Wait, you think we should get a dog?

As a family, we were staying above water.  Sawyer was in a classroom in which was giving him the opportunities to succeed both socially and academically.  If the months prior were a flood of despair, we somehow were able to climb a mountain of hope.  Was it possible that we were turning some sort of corner?  Could a wave of success be our future?

When you go through rough waters like we were experiencing, it was nearly impossible to enjoy the positive.  It was like a minute by minute routine because raising Sawyer was just that unpredictable.  One moment he would be eating his chocolate raisins while enjoying Mickey Mouse Clubhouse.  The next minute he could be screaming because one raisin fell out of his hand.  Those episodes happened often, which made us not want to leave his side.  However, we were watching these moments dissipate.  It was encouraging that he was changing as he was learning.

Out of nowhere, the improbable happened.  We discussed how a dog could be a comfort to Sawyer.  A dog?  A real animal living in the house? How could this dream become true?

Having a dog was a life long wish of mine.  I had fond memories of my friends pets.  My distorted view made me think of all of the positives this could bring to our lives. I couldn’t even think of the layers of the work it would take.  I saw zero downside in this.  Not to mention that this was something I wanted but to read about the calming nature that a dog could bring to a child with autism was an easy sell for me. I wanted to sign on the dotted line.

Kellie and I had some conversations about this.  She had a strong memory of when we first got married and fostered a puppy.  It was a disaster.  I was way over my head and it didn’t work out.  It was noted that Jon Rubin shouldn’t get a puppy that had not been house broken.  As matter of fact, if there was a manual on caring for a puppy, I’d be on the cover chronicling to do everything different from my attempts.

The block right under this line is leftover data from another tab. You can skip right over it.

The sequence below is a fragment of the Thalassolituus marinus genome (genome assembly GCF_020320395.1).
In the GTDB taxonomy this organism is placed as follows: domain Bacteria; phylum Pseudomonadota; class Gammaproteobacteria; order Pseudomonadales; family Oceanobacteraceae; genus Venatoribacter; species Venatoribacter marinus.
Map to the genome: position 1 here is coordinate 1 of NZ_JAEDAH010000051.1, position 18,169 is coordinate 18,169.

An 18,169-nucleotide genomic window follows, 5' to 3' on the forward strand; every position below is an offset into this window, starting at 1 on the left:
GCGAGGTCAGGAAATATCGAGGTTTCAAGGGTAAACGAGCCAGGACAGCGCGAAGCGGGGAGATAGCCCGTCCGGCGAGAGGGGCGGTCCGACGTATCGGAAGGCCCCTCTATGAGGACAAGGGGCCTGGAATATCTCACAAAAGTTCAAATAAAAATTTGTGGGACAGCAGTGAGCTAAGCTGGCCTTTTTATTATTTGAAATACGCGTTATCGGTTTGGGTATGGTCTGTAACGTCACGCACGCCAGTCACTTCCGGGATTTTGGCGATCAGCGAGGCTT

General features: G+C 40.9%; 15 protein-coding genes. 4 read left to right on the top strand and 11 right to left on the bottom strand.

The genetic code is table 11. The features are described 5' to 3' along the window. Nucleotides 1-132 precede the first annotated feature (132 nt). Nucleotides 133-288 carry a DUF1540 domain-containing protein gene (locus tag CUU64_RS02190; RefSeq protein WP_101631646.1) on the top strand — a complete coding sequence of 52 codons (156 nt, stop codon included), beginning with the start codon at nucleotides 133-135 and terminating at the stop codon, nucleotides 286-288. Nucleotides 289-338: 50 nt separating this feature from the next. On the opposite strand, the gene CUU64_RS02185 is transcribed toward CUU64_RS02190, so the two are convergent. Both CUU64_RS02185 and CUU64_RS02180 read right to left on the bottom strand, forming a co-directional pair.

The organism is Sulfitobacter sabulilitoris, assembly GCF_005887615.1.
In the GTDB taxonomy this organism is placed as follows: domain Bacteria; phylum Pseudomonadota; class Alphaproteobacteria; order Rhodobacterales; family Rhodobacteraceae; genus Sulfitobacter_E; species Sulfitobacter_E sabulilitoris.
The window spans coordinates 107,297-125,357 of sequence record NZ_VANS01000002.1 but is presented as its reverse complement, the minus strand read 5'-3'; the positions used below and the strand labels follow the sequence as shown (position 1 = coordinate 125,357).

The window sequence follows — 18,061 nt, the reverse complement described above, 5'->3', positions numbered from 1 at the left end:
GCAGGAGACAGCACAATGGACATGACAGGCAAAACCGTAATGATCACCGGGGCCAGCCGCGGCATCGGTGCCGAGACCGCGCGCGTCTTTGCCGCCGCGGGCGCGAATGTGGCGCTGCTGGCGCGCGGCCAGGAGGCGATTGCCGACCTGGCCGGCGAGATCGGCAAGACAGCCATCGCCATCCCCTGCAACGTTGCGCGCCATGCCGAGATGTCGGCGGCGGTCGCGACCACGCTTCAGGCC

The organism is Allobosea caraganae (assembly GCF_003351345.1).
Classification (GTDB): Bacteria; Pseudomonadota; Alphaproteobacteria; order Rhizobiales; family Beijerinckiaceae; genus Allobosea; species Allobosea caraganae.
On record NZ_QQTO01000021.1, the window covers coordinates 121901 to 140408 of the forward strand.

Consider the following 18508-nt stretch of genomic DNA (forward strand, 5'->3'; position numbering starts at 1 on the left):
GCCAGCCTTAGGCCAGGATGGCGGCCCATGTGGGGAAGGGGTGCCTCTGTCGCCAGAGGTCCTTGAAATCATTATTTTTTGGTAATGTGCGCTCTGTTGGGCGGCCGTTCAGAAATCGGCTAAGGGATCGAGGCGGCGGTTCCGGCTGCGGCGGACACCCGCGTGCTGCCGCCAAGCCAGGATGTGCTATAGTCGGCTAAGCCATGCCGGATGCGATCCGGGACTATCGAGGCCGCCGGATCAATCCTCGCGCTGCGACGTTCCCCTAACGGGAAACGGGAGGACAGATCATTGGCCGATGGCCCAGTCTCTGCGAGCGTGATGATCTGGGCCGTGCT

Here was the thing.  Lesson learned.  If a dog could be an asset to Sawyer then I wanted an opportunity to make it work for him.  I knew I could do it.  I knew I could make it a success.  I did know that it was a longshot.

I was losing hope.  Our conversations about a dog dwindled.  It was a battle that I didn’t fight often due to the thought that it had to be a consensus amongst the family.

It seemed like the bottom of the ninth inning with two outs and nobody on base.  We got a call from a friend that their was a 7-year-old pug that needed a home due to the family relocating.  A Pug named Oscar was at a close by softball field if we were interested in meeting him.

I really thought nothing of it.  However, Kellie thought it would be a good idea to take the kids to meet him.  Could this be my one chance to get a dog?  Was it possible that the stars have aligned?  Did the universe want us to get a dog?




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